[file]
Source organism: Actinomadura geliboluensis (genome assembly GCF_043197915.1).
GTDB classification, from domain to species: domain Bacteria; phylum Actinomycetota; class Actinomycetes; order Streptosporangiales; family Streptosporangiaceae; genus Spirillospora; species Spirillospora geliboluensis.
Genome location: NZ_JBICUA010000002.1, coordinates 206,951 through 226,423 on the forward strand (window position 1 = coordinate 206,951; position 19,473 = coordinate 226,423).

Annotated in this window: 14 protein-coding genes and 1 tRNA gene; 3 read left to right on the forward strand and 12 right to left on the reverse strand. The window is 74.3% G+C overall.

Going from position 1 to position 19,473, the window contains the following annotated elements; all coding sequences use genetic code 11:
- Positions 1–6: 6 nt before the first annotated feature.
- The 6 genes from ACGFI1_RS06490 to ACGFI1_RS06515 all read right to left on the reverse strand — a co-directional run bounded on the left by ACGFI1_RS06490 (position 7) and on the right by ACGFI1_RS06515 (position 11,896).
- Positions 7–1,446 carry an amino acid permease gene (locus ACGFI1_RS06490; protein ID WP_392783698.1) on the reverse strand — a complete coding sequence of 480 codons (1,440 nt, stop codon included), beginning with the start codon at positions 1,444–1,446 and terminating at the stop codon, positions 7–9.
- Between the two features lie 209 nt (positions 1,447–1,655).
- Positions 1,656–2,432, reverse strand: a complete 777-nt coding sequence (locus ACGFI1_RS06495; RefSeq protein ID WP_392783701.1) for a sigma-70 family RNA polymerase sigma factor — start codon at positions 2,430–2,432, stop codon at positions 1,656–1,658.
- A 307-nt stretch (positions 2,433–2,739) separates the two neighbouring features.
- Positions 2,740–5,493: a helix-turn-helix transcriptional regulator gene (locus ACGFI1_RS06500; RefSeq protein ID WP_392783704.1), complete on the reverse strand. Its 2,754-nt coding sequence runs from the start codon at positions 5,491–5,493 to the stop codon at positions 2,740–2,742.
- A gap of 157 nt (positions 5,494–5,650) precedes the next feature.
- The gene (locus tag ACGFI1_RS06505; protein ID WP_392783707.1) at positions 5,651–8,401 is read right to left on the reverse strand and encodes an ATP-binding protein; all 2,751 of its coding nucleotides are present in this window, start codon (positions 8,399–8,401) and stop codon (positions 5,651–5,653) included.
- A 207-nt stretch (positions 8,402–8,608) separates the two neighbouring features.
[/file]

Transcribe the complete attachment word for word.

Source organism: Actinomadura geliboluensis (genome assembly GCF_043197915.1).
GTDB classification, from domain to species: domain Bacteria; phylum Actinomycetota; class Actinomycetes; order Streptosporangiales; family Streptosporangiaceae; genus Spirillospora; species Spirillospora geliboluensis.
Genome location: NZ_JBICUA010000002.1, coordinates 206,951 through 226,423 on the forward strand (window position 1 = coordinate 206,951; position 19,473 = coordinate 226,423).

Annotated in this window: 14 protein-coding genes and 1 tRNA gene; 3 read left to right on the forward strand and 12 right to left on the reverse strand. The window is 74.3% G+C overall.

Going from position 1 to position 19,473, the window contains the following annotated elements; all coding sequences use genetic code 11:
- Positions 1–6: 6 nt before the first annotated feature.
- The 6 genes from ACGFI1_RS06490 to ACGFI1_RS06515 all read right to left on the reverse strand — a co-directional run bounded on the left by ACGFI1_RS06490 (position 7) and on the right by ACGFI1_RS06515 (position 11,896).
- Positions 7–1,446 carry an amino acid permease gene (locus ACGFI1_RS06490; protein ID WP_392783698.1) on the reverse strand — a complete coding sequence of 480 codons (1,440 nt, stop codon included), beginning with the start codon at positions 1,444–1,446 and terminating at the stop codon, positions 7–9.
- Between the two features lie 209 nt (positions 1,447–1,655).
- Positions 1,656–2,432, reverse strand: a complete 777-nt coding sequence (locus ACGFI1_RS06495; RefSeq protein ID WP_392783701.1) for a sigma-70 family RNA polymerase sigma factor — start codon at positions 2,430–2,432, stop codon at positions 1,656–1,658.
- A 307-nt stretch (positions 2,433–2,739) separates the two neighbouring features.
- Positions 2,740–5,493: a helix-turn-helix transcriptional regulator gene (locus ACGFI1_RS06500; RefSeq protein ID WP_392783704.1), complete on the reverse strand. Its 2,754-nt coding sequence runs from the start codon at positions 5,491–5,493 to the stop codon at positions 2,740–2,742.
- A gap of 157 nt (positions 5,494–5,650) precedes the next feature.
- The gene (locus tag ACGFI1_RS06505; protein ID WP_392783707.1) at positions 5,651–8,401 is read right to left on the reverse strand and encodes an ATP-binding protein; all 2,751 of its coding nucleotides are present in this window, start codon (positions 8,399–8,401) and stop codon (positions 5,651–5,653) included.
- A 207-nt stretch (positions 8,402–8,608) separates the two neighbouring features.